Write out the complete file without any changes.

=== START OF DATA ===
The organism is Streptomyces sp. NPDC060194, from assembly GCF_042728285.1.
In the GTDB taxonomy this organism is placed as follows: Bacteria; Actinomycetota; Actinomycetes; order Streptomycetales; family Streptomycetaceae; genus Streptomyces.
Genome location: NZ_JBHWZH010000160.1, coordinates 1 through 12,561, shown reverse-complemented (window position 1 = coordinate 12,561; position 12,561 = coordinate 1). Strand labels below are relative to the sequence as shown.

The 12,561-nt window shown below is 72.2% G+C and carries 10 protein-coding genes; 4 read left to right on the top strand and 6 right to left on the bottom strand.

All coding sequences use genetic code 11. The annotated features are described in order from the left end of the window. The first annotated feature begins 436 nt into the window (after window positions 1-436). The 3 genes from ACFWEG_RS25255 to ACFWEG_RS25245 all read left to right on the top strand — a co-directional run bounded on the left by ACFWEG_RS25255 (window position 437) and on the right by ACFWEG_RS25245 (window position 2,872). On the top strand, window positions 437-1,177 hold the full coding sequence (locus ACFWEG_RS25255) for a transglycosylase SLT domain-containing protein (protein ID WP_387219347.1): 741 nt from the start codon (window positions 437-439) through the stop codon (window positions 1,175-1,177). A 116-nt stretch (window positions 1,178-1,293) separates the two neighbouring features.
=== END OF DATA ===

The organism is Streptomyces sp. NPDC060194, from assembly GCF_042728285.1.
In the GTDB taxonomy this organism is placed as follows: Bacteria; Actinomycetota; Actinomycetes; order Streptomycetales; family Streptomycetaceae; genus Streptomyces.
Genome location: NZ_JBHWZH010000160.1, coordinates 1 through 12,561, shown reverse-complemented (window position 1 = coordinate 12,561; position 12,561 = coordinate 1). Strand labels below are relative to the sequence as shown.

The 12,561-nt window shown below is 72.2% G+C and carries 10 protein-coding genes; 4 read left to right on the top strand and 6 right to left on the bottom strand.

All coding sequences use genetic code 11. The annotated features are described in order from the left end of the window. The first annotated feature begins 436 nt into the window (after window positions 1-436). The 3 genes from ACFWEG_RS25255 to ACFWEG_RS25245 all read left to right on the top strand — a co-directional run bounded on the left by ACFWEG_RS25255 (window position 437) and on the right by ACFWEG_RS25245 (window position 2,872). On the top strand, window positions 437-1,177 hold the full coding sequence (locus ACFWEG_RS25255) for a transglycosylase SLT domain-containing protein (protein ID WP_387219347.1): 741 nt from the start codon (window positions 437-439) through the stop codon (window positions 1,175-1,177). A 116-nt stretch (window positions 1,178-1,293) separates the two neighbouring features.